‘Trident’, ‘Quadrant’ and the Moscow Conference of Foreign Ministers
By midsummer 1943 the fortunes of the Grand Alliance had experienced a remarkable transformation. Germany was being defeated on all major fronts, on land, on sea, and in the air. One of the Axis partners had been overthrown. The speed at which events were moving rendered consultation among the Allies more necessary than it had been during the period when Hitler had held the initiative, for now the direction of Allied military offensives would have very important political implications.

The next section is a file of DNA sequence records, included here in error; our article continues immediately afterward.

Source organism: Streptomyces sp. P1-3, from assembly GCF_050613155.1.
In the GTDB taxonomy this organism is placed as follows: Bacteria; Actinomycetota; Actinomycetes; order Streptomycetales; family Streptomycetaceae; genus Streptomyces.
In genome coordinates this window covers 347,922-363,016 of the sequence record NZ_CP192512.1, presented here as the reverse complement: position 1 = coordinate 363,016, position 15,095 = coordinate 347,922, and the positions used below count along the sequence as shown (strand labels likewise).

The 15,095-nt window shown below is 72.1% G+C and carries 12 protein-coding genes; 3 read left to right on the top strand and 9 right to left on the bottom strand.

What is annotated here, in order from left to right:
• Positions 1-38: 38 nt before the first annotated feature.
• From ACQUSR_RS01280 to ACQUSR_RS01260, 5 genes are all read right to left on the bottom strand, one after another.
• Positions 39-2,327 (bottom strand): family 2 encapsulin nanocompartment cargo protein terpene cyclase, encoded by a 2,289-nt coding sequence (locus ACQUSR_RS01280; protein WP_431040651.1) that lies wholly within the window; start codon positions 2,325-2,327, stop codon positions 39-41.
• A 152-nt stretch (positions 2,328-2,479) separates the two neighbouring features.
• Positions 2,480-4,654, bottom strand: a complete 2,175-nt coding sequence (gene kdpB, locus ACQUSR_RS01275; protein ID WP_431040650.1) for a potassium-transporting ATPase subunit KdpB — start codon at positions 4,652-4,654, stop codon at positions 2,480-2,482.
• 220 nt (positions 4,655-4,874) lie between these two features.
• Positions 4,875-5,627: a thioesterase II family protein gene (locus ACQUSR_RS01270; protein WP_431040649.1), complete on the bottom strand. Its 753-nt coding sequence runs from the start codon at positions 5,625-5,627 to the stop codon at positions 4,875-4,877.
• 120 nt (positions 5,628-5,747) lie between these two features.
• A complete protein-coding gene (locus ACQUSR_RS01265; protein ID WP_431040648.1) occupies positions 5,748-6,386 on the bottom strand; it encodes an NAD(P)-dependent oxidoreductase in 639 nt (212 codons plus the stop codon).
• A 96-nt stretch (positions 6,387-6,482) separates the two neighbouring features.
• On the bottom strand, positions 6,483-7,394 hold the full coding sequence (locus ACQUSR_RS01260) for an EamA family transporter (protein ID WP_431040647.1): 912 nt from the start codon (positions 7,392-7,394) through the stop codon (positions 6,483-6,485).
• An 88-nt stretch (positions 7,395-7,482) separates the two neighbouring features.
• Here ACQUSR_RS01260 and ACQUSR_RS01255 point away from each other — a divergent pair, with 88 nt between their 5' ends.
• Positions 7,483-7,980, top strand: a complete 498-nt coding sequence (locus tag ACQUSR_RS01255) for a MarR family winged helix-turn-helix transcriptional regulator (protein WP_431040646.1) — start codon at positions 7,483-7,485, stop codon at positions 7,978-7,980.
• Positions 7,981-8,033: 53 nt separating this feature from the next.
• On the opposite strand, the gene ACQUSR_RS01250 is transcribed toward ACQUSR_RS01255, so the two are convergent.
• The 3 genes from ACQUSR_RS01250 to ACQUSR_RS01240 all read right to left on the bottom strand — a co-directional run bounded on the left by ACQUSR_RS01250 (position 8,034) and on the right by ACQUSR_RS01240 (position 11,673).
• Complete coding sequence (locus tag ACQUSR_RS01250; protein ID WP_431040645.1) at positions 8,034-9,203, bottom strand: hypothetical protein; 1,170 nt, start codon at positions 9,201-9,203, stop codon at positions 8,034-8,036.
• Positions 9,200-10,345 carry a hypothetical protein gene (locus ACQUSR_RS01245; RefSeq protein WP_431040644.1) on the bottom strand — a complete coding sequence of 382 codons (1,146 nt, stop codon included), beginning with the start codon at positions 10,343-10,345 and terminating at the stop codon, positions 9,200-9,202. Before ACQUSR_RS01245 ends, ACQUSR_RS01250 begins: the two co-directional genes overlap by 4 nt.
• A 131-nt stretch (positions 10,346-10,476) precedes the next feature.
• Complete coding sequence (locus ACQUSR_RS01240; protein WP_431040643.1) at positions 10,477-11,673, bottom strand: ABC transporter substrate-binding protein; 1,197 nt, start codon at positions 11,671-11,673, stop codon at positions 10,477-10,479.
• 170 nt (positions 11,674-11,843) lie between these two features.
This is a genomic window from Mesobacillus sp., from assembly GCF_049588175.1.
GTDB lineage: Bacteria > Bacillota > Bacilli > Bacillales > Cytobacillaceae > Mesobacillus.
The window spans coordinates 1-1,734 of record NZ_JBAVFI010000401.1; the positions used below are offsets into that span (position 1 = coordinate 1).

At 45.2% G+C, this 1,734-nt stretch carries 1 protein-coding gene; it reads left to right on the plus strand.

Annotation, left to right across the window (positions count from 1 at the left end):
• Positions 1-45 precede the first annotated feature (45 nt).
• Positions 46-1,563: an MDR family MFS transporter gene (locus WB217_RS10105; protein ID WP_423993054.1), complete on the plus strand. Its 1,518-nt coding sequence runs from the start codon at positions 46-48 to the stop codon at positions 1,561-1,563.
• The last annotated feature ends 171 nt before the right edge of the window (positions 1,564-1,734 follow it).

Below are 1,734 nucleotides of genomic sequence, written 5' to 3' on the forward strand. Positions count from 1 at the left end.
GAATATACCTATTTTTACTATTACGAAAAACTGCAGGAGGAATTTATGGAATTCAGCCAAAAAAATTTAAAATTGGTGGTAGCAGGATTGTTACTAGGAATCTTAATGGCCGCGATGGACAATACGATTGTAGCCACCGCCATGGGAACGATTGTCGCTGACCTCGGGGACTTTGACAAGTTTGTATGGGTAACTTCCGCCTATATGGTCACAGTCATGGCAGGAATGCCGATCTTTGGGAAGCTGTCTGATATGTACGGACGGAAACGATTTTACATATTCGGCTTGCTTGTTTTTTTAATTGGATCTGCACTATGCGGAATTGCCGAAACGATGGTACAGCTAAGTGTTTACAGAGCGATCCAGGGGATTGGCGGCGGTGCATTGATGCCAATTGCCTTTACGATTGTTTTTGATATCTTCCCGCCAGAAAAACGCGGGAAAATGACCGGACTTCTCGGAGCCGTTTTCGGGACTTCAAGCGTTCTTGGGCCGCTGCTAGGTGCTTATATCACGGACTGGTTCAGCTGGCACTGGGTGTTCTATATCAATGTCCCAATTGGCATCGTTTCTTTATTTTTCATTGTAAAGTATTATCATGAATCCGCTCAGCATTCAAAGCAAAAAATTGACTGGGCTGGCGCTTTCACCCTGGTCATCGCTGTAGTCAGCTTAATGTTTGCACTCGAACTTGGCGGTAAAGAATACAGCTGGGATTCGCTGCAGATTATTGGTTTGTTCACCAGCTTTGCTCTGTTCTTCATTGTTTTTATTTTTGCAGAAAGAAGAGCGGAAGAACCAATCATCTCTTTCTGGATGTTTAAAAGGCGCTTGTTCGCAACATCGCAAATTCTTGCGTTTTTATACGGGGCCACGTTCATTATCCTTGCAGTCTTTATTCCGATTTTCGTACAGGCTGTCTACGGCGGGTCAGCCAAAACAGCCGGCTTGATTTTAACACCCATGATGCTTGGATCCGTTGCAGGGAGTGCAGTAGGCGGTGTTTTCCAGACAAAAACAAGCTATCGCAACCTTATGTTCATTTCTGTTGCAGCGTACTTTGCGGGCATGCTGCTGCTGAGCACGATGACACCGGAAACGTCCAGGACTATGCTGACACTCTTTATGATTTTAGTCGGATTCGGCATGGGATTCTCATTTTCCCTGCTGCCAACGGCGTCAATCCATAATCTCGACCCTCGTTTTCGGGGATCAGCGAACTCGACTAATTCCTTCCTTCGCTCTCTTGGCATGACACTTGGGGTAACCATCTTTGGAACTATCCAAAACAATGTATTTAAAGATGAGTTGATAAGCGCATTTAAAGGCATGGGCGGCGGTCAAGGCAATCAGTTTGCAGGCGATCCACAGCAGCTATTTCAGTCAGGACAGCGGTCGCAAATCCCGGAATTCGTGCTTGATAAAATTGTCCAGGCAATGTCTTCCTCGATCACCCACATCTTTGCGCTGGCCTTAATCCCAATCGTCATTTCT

KeywordsPrime Minister Foreign Minister European Security Danube Basin Peace Settlement
Unable to display preview. Download preview PDF.
- 26.C. A. Macartney, October Fifteenth (Edinburgh, 1957) vol. 11, p. 169 and n.Google Scholar
- 28.Henry Stimson and McGeorge Bundy, On Active Service in Peace and War (New York, 1948), pp. 223-6.Google Scholar
- 56.Carlos Thompson, The Assassination of Winston Churchill (Gerrards Cross, 1969).Google Scholar
- 64.Gerald Pawle, The War and Colonel Warden (London, 1963) pp. 249-250.Google Scholar
- 76.E. J. King and W. M. Whitehill, Fleet Admiral King: A Naval Record (London, 1953 ) p. 485.Google Scholar